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Blount County Mayor Ed Mitchell is in support of the recent Release issued by the TN Department of Agriculture, Forestry Division, putting the burn permit process in place earlier this season.
“I will continue to stay in contact with State Forestry and monitor the situation. We’ve seen fire devastation first-hand and we all need to take extreme caution with any type of burning. With little to no rain, the dry conditions are prevalent throughout the County.”
The usual permit period required is October 15 - May 15. However, the Tennessee State Forester is requiring a burn permit for all open-air outdoor fires beginning September 23, 2019.
As stated in the Forestry Release, obtaining a burn permit is quick and easy. The online system and phone numbers can be found at www.BurnSafeTN.org.
The Forestry Release is below and the Order Prescribing Burn Permit Period is attached.
BURN PERMITS REQUIRED BEGINNING SEPT. 23
State Forester urges citizens to be safe with fire
NASHVILLE – With hot and dry weather leading into our fall fire season, Tennessee’s State Forester is requiring a burn permit for all open-air outdoor fires beginning Sept. 23.
Typically, burn permits are required statewide Oct. 15-May 15. While Tennessee has not seen an increase in the number of wildfires, and indices right now don’t suggest a high fire danger, the Tennessee Department of Agriculture Division of Forestry is putting burn permits in place early as a precaution. If current weather conditions continue as leaf fall begins, fire danger may escalate.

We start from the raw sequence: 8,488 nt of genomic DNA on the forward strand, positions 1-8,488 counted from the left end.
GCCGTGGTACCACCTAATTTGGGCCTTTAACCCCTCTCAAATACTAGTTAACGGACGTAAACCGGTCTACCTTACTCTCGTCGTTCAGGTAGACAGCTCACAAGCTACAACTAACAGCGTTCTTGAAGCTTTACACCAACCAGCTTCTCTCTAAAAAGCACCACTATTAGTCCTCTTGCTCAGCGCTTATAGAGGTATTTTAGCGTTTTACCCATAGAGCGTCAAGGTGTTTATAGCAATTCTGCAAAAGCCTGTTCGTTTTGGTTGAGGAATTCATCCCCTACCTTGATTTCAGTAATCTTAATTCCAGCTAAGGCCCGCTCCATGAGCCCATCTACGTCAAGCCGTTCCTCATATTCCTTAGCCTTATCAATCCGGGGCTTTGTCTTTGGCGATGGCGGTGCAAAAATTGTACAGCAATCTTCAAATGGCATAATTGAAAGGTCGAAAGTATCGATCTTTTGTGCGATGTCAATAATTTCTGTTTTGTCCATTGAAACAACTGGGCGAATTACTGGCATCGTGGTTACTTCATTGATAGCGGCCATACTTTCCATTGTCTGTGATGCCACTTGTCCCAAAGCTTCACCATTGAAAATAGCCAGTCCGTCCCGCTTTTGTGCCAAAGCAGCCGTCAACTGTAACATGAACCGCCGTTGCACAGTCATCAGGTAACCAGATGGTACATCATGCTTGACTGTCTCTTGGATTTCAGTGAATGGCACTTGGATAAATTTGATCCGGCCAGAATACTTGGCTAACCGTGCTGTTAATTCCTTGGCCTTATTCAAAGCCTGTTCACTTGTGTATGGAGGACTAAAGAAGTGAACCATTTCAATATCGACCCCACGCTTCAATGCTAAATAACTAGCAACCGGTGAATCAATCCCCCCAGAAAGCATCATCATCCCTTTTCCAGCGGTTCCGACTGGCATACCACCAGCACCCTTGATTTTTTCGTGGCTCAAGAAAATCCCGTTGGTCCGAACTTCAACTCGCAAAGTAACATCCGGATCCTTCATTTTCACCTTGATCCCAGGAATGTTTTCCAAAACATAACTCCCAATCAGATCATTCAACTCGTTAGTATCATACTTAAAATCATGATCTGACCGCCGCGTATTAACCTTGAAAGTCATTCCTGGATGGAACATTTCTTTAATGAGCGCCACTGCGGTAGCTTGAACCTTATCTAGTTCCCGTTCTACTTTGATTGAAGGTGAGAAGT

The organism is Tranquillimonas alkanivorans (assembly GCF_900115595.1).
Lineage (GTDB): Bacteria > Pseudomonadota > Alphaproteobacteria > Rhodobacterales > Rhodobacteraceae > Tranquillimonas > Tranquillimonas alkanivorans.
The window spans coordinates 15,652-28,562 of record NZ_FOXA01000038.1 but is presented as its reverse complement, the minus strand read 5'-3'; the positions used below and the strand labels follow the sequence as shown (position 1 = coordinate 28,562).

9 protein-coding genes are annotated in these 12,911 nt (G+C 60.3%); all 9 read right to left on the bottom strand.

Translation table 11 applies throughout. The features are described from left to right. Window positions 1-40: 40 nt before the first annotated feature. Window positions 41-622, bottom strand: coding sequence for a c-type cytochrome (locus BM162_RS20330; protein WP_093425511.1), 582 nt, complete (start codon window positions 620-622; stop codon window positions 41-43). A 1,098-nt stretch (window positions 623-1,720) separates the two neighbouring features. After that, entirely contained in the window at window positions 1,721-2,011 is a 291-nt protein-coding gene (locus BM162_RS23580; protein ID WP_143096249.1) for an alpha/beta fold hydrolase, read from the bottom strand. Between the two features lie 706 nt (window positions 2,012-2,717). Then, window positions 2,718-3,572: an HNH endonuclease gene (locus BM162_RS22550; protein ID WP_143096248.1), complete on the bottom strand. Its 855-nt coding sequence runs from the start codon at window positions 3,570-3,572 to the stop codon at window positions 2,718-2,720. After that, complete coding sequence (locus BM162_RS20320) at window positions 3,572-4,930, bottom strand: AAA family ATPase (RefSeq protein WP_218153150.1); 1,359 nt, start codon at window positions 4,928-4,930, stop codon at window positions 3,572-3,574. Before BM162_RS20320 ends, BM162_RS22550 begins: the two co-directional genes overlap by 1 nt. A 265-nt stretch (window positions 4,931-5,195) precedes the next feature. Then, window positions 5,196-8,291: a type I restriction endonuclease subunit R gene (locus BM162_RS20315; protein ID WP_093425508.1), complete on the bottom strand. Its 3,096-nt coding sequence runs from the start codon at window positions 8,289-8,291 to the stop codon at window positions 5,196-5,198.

“This precautionary measure will be beneficial as we continue to monitor fire risk,” State Forester David Arnold said. “The burn permit system focuses attention on safety, and it’s important for citizens to know when, where, and how to safely burn debris. Caution and conservative judgment should always be used when working with fire.”
Obtaining a burn permit is free, fast, and simple. If you are burning a leaf or brush pile that is smaller than 8 feet by 8 feet in size, our online system provides a quick and efficient way to apply. For a larger burn, call your local Division of Forestry burn permit phone number Mon. through Fri., 8 a.m. - 4:30 p.m. The online system and phone numbers can be found at www.BurnSafeTN.org.
More than 300,000 permits are issued each year, and they are only issued when conditions are conducive to safe burning. If you live inside city limits, there may be additional restrictions. Check with your municipality before you burn.
For a list of materials that may not be burned, check the Tennessee Department of Environment and Conservation's open burning guidelines at www.tn.gov/environment/program-areas/apc-air-pollution-control-home/apc/open-burning.html.
Burning without a permit is a Class C misdemeanor punishable by up to 30 days in jail and/or a fine. Wildfires caused by arson are a class C felony punishable by 3 to 15 years in prison and up to $10,000 in fines. Anyone with information about suspected arson activity should call the state Fire Marshal’s Arson Hotline at 1-800-762-3017. The hotline is answered 24 hours a day, and you may remain anonymous when providing information. Cash awards are offered for information leading to an arrest or conviction. To report illegal burning, please call 1-888-891-TDEC.
Visit www.BurnSafeTN.org for additional tips to burn safely and to protect your community.